poverty. I’ve watched kids who were
socially undeveloped grow and become meaningful contributors not only to the
Game Loft but to the community as a whole.
One of the purposes of the Pax Britannica event is to bring together people from across generations to discuss the origins of World War I, a topic that has baffled scholars for generations. Last year Donovan Aldus, a 7thgrader, took his first plunge into the world of Pax Britannica.
Donovan attended the United States culture party in 2018 hosted by Dan and Rio Greeley (pictured to the left, Donovan is in green). “It was pretty hard meeting all those new people and being part of the event. I didn’t know what I was doing most of the time,” he said.
What a difference a year makes. Donovan in 8thgrade both attended the 2019 Pax Britannica game but was also the treasurer for his team, the Germans. “It was much better this year. I knew what I was doing and I had a real role. I balanced the books for the German team and that is a big job.” Donovan didn’t understate his responsibility. Treasury tracks for Pax Britannica resemble an IRS form and they have baffled many adult players. “I’m good at math” he said proudly. He was also supported and supervised by his team members, Game Loft alumnus Andrew Knight and AmeriCorps member Brian Phelps (pictured with Donovan below.)
Two of our principles are to: (1) Give kids the chance to achieve mastery in a difficult area and (2) know that success is possible. Donovan is gaining confidence and competence and looks forward to tackling Pax Britannica again next year.
Pursuit:Giving hope and guidance to children and youth.
Motivation: In 1996 my husband and I started a game store called, “All About Games.” The purpose was to give a job to our college-age son. Our son worked the store for a few days, hated it and quit. Ray and I were stuck with the inventory and a store we had leased. We planned to go out of business immediately but within days of our opening, the store was overrun with kids who came to play and who never wanted to go home. Soon it became clear that we were running both a store and an after-school program and the missions were incompatible. In 1998 we separated the store from the after-school program which we named The Game Loft. Running the store and the after-school program kept us so busy that there was no time to make decisions. One day I looked up and 20 years had passed.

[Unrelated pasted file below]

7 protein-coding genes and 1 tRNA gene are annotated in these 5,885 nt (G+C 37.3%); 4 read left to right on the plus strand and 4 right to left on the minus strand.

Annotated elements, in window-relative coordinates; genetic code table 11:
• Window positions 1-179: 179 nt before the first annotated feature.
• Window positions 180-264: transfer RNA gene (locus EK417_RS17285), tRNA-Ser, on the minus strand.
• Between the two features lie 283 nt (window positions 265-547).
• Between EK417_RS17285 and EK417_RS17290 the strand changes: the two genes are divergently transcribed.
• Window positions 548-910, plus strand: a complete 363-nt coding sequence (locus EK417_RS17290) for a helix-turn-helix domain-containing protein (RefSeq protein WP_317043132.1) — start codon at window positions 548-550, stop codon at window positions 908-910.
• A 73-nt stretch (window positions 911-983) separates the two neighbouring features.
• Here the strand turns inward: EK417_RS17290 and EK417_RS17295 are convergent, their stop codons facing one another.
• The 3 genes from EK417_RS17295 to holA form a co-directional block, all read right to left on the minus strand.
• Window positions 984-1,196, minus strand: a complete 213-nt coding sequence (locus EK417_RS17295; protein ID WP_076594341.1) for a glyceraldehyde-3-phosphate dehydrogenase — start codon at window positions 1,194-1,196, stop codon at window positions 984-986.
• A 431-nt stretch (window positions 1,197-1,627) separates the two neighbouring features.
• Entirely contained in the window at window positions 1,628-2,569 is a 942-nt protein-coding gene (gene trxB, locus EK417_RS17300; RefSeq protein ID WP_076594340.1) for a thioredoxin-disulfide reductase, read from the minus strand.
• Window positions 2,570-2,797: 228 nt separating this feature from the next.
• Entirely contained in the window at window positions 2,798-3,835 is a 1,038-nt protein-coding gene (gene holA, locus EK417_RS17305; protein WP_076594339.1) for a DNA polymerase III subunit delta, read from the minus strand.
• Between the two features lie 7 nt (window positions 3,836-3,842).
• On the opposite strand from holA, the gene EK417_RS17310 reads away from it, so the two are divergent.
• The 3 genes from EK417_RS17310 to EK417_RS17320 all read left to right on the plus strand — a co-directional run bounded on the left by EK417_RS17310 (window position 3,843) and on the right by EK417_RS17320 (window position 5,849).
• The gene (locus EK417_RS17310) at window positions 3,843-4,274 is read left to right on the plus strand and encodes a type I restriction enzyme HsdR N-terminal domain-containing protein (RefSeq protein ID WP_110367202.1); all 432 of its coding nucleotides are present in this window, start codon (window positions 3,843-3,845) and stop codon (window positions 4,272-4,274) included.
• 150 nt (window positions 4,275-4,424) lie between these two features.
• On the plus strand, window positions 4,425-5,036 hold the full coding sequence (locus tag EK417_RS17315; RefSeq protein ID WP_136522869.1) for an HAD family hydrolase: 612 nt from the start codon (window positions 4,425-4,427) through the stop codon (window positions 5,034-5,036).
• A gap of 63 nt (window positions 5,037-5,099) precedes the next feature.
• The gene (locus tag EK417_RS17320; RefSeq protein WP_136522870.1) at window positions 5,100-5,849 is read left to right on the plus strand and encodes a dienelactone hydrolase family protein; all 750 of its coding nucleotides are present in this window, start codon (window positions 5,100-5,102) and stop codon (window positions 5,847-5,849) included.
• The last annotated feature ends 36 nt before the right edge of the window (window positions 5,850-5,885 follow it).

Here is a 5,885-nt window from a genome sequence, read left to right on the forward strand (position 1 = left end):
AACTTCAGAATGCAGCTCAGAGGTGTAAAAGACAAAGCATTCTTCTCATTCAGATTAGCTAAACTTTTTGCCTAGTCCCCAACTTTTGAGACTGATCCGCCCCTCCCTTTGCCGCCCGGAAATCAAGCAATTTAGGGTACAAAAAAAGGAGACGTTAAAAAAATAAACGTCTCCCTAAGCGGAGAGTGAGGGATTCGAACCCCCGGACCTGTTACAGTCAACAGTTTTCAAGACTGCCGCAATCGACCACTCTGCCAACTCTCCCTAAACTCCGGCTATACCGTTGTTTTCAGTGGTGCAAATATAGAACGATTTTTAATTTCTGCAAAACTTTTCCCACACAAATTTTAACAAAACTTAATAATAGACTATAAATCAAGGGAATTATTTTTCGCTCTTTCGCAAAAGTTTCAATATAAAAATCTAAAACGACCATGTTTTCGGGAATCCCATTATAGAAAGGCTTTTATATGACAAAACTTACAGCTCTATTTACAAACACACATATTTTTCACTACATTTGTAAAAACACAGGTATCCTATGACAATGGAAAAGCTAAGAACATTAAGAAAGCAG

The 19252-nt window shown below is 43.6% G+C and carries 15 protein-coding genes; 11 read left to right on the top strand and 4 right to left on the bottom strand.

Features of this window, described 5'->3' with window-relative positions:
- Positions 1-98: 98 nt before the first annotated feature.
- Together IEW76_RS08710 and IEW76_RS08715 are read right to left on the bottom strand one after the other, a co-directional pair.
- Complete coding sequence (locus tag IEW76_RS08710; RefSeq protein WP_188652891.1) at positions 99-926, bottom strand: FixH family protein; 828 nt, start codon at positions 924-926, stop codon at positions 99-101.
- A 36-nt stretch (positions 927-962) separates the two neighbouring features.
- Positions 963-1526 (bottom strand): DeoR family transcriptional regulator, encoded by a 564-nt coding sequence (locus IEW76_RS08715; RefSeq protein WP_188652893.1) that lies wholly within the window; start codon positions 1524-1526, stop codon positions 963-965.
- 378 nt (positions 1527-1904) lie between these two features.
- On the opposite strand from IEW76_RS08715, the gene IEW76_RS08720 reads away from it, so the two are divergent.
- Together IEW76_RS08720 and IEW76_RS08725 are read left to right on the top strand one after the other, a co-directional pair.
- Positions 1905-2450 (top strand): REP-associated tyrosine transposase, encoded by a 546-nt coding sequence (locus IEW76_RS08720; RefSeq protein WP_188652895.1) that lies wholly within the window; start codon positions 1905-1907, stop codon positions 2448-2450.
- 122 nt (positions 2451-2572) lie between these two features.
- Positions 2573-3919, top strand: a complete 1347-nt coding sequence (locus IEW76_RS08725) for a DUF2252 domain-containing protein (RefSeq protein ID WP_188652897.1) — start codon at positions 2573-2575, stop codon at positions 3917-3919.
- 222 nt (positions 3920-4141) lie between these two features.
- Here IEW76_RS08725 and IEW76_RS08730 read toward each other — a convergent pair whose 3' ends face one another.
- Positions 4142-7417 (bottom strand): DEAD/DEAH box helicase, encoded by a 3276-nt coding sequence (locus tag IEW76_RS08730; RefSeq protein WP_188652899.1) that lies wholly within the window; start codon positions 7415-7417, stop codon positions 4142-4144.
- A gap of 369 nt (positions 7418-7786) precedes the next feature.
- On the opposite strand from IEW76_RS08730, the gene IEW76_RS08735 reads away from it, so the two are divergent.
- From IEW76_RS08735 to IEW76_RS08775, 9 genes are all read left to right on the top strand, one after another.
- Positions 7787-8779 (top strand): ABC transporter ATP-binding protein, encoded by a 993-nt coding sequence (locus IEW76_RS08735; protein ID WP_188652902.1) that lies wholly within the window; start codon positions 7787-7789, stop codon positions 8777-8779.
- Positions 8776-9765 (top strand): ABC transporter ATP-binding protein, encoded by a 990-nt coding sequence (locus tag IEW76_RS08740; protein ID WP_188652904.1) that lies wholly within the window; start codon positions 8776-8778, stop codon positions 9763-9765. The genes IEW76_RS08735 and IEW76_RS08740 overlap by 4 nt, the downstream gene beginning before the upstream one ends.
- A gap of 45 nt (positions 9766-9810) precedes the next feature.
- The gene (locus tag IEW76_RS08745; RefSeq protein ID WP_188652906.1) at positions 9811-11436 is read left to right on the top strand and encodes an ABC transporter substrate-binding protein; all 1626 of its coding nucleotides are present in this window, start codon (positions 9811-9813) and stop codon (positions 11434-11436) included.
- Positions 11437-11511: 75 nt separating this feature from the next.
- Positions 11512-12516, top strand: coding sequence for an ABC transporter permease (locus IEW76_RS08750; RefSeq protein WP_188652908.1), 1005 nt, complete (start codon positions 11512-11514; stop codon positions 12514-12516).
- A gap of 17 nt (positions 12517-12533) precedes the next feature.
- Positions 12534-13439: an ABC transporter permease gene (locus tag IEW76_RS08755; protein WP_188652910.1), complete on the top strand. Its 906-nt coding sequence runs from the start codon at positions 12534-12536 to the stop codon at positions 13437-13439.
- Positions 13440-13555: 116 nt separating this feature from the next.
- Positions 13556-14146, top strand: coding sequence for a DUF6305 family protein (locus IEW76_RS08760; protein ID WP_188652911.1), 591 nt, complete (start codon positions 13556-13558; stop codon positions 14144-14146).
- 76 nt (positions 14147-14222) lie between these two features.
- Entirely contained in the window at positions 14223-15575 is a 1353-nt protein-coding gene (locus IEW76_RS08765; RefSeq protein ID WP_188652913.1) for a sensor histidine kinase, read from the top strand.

Inspiration:The Game Loft is dedicated to our son, Adam. In middle and high school, he suffered because he believed that he was a “square peg” who would never fit into the “round holes” offered by school and sports. When we opened The Game Loft, it was designed to be a place where everyone, square pegs or round, was accepted and helped to achieve their full potential. Over the years I have come to realize that we should have called the organization “The Game Preserve” because we play games but we also help kids preserve their dignity and live in physical and emotional safety within the program.
Path: First there was the definition of our program. We didn’t target kids who were at risk or in rehabilitation. We felt that all kids needed a place to become strong adults and to become fully prepared for life. Discovering the Positive Youth Development model made all the difference for us. We now see kids not as problems to be solved but as people with assets that can be used to make the community better.
But having a vision doesn’t mean that everyone will naturally follow you. In 2003 the board had a significantly different vision for The Game Loft. It was struggling to see a new future and a program unlike anything that had been done before. The board was uncomfortable with the idea that The Game Loft would be an outlier in the community and in the nation. When there was no chance of a healthy compromise, my husband and I retired. Two years later when The Loft was teetering on the brink of collapse, we “un-retired.” It took years to restore the finances, reputation, and mission to kids in the community, but it was worth it. When we returned from our retirement, there were 25 members of The Game Loft; now there are more than 250.